EU Releases E-Commerce Proposal
The EU published a new e-commerce proposal that aims to strengthen consumer confidence in online transactions, keep internet access open, and shield traders from attempts to restrict data flows or seize their data and source code. Businesses and consumers rely on a patchwork of bilateral or regional rules and the EU Commission believes a global framework is needed. Meanwhile, the US is pushing for rapid reform of the WTO. President Trump has threatened to withdraw from it, blocked the appointment of trade judges and adopted tough tactics in trade disputes. An EU Commission source said there was a very strong incentive to try to agree new WTO rules.
ICO Blogs on Human Involvement in AI Systems
The UK Information Commissioner’s Office (ICO) began a series of blogs as part of its ongoing work on developing a framework for auditing AI. In the first element of the series, ICO explored how organizations can ensure “meaningful” human involvement to make sure AI decisions are not classified as solely automated by mistake. AI systems often process personal data to either support or make a decision. The GDPR establishes stricter conditions for AI systems that make solely automated decisions (without human input) with legal or similarly significant effects for individuals. AI systems that only support human decision-making are not subject to these conditions, however the human input must be meaningful. The main takeaway is that human reviewers must actively check a system’s recommendation, consider all available input data, weigh up and interpret the recommendation, consider any additional factors and use their authority and competence to challenge the recommendation if necessary.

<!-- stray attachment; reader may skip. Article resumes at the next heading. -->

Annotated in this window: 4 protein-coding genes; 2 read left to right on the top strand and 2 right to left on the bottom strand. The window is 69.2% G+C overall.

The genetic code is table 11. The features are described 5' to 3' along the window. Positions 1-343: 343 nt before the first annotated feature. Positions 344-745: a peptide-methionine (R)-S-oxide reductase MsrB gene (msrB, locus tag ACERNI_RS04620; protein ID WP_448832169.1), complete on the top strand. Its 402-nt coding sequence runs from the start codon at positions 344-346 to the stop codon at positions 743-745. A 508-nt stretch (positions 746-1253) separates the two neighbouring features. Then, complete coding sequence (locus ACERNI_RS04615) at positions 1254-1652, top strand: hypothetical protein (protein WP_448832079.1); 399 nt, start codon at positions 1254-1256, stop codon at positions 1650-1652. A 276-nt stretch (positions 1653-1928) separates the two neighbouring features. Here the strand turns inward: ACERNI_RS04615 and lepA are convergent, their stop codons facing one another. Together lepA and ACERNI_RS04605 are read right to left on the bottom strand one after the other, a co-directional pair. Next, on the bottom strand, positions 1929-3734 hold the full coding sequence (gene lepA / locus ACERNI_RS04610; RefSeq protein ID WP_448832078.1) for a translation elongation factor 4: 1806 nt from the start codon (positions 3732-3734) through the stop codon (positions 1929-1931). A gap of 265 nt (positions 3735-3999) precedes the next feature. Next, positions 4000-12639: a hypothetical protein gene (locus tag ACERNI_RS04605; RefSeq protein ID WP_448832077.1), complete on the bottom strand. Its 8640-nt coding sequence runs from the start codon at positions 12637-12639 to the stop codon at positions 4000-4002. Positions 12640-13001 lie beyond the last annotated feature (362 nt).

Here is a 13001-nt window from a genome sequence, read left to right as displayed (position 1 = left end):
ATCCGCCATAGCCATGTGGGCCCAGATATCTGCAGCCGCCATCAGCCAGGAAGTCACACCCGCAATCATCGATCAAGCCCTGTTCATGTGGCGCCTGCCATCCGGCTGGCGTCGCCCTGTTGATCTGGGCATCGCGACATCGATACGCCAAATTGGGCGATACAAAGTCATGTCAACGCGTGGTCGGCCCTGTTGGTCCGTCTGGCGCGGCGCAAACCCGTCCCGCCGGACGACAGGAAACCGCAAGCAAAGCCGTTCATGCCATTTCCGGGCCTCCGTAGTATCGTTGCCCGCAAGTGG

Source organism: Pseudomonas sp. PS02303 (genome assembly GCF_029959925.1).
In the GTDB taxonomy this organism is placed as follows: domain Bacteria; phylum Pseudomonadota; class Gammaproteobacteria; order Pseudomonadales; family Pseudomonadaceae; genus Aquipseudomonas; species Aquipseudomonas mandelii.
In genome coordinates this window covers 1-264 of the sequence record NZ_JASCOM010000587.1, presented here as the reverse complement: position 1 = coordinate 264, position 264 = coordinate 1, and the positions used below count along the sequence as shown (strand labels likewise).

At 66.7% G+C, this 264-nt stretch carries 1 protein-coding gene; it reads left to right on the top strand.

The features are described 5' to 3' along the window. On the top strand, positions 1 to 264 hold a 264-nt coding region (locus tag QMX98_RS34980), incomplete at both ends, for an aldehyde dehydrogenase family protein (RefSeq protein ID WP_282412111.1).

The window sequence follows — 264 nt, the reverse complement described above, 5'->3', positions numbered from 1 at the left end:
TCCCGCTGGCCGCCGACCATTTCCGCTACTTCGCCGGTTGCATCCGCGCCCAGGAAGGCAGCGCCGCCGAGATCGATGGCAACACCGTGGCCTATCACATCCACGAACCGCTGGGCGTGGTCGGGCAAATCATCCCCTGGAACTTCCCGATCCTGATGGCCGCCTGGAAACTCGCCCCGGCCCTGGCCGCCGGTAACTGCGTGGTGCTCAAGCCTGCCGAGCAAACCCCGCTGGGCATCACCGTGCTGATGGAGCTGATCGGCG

Singapore Updates Data Breach Notification Guidelines
As part of new guidelines to help companies manage data breaches more effectively and that are expected to be included in the upcoming amendment of Singapore’s data protection act, companies are now expected to take no more than 30 days to complete an investigation into a suspected data security breach and notify the authorities of the incident 72 hours after completing their assessment. Companies are also expected to notify authorities if a breach affects more than 500 individuals or where “significant harm or impact” to the individuals are likely to occur due to the breach. Data intermediaries also should report potential data breaches to their parent organization within 24 hours from when they first identify a suspected incident. The Personal Data Protection Commission (PDPC) also unveiled new guidelines for “active enforcement,” which detailed its approach in applying its regulatory powers to respond/act when dealing with data breaches, including an “expedited decision process” to more quickly conclude investigations of “clear-cut data breaches” (i.e., incidents that were similar to previous cases and where the company provided upfront admission of liability for the breach).